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joel hoffman

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  1. Very interesting case and decision. In addition, During a period in 1982-1983, I worked in a Civil Works construction field office with Paul Perkins, one of Lodge’s claims consultants. He was assigned to one of our Military Construction Area Offices in the early 90’s after I returned from Overseas to an assignment at the District HQ. He left federal service to work as a claims consultant. No comment, except HAH!
  2. Mike, We probably need to get some clarification from you concerning the context of your questions and concerns. Is your proposal for a new contract or an action under an existing one? So, if this is a proposal for a new contract and the PCO “invoked” the DFARS clause for use in a competitive acquisition after only one proposal was received, the PCO (who you apparently haven’t previously worked with) probably notified you that you are the sole proposer and they need you to provide cost and pricing information, more detailed breakdowns and subcontractor cost or pricing and/or breakdowns. So, are you asking if there could be a pre-negotiation conference to establish responsibilities and expectations, I’d say yes, you could request that and I see no reason why the government should not agree to that - but you’d have to ask, since it may not be their usual business practice. A pre-negotiation conference should also certainly help allay suspicions about working with an unfamiliar government team. It can also be useful to clarify scope or requirements questions and explain aspects of your proposal. I used to participate occasionally in pre-proposal and pre-negotiation conferences. As for “partnering”, as practiced By the USACE, that is a voluntary, post award practice. Carl Culham provided a link to the USACE Partnering guidelines. Good luck!
  3. Having participated in Alpha Contracting on a large construction task order on a multibillion dollar, long term CP, IDIQ Systems Contract for design/build/systemization/pilot operations/operations/closure of a plant to demilitarize Chemical weapons, the circumstances you just described don’t appear to be “Alpha Contracting”. However, I would suggest that the parties engage in some type of “partnering process” , if not too late, that might allay your suspicions and concerns. Your above quote is one of the important aspects of the “partnering process” that the Army Corps of Engineers is required to offer as a voluntary, mutual process on all construction contracts. Partnering continues throughout contract performance after the initial expectations and responsibilities are laid out.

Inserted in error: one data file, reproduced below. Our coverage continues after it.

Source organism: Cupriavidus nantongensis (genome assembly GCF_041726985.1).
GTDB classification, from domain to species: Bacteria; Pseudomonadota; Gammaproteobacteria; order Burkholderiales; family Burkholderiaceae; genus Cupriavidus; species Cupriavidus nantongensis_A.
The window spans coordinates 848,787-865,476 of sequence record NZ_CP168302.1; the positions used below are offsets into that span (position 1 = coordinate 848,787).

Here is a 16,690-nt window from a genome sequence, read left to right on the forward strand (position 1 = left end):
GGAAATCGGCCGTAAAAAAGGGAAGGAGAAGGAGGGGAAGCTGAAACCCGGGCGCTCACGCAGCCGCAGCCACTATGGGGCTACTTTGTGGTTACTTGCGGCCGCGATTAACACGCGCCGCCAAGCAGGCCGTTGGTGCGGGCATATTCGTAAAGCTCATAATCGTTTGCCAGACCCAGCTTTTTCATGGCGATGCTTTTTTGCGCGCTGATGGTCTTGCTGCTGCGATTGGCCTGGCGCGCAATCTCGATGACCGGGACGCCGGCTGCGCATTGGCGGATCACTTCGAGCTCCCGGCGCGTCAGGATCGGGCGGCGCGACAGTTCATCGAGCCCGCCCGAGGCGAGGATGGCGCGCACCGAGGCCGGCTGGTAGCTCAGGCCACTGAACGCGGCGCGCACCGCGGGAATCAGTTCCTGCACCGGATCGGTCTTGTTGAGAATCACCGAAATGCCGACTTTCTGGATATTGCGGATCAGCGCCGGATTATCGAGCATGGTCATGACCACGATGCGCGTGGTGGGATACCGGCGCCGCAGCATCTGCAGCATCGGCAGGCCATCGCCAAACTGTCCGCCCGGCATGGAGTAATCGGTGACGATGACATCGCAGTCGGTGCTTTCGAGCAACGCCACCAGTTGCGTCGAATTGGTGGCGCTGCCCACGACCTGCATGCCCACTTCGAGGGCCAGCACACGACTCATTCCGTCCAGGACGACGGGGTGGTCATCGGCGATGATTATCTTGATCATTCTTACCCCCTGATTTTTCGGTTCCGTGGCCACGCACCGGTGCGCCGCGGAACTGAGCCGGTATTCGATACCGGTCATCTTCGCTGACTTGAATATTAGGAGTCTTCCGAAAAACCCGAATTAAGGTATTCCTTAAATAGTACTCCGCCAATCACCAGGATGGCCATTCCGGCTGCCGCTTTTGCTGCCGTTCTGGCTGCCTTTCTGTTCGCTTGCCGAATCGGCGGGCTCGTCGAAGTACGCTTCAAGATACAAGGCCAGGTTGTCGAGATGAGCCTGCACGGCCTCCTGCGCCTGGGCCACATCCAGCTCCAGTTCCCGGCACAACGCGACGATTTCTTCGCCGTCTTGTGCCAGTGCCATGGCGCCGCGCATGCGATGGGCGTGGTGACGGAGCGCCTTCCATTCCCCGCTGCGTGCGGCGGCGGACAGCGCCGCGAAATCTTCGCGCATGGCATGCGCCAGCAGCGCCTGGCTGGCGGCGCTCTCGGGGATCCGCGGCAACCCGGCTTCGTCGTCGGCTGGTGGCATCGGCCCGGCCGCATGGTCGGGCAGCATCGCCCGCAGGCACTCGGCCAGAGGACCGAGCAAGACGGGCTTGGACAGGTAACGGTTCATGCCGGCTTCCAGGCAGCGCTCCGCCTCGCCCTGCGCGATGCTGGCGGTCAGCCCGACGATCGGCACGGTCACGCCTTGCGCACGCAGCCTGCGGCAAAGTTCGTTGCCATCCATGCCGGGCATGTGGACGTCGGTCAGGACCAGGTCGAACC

4. My point is that the required “GSA prices” include an amount for the IFF payment to GSA even though not applicable to another agency’s contract and, unless the agency ID/IQ matches the GSA Schedule provisions for discounting and most favorable customer pricing, etc. the GSA schedules are likely a better deal… Edit: However, that’s neither here nor there. The OP’s question or concern, as a potential contractor has been addressed. Artimpa didn’t elaborate on the pricing terms and conditions in the current RFP. In theory, Artimpa’s “GSA prices” will include amounts for IFF anyway.
  5. It is interesting to note that the “GSA rates” should include the the amount of the IFF that would otherwise be paid to GSA. So how are those the “best rates”? It seems they would be inflated by the amount of the IFF, even though they won’t be paid to the GSA. And there are circumstances where the GSA customer can seek discounts. The other agency isn’t thinking this idea through, if they think that pricing based upon the GSA rates are “the best rates” available.
  6. It’s not a change order within scope. See above reasoning.
  7. I didn’t go back now to re- read the initial conversation but perhaps readers and posters here aren’t considering the impact to the company and to its employees here. The government would be mandating that most if not all of a contractor’s employees anyway directly or indirectly involved in a government contract or contracts, whether on the government installation or not, be vaccinated and follow the government’s ever evolving policies - or they might not be be able to work for the contractor. This includes permanent employees on or off the installation. That could be very disruptive to a company and to its employees. The impacts for both company and employees could be serious, extending beyond the instant contract(s). If company employees refuse to be vaccinated and either quit or are terminated… I don’t think that unilaterally directing such a possibly drastic “change” after award is within the scope of the agreed contract terms.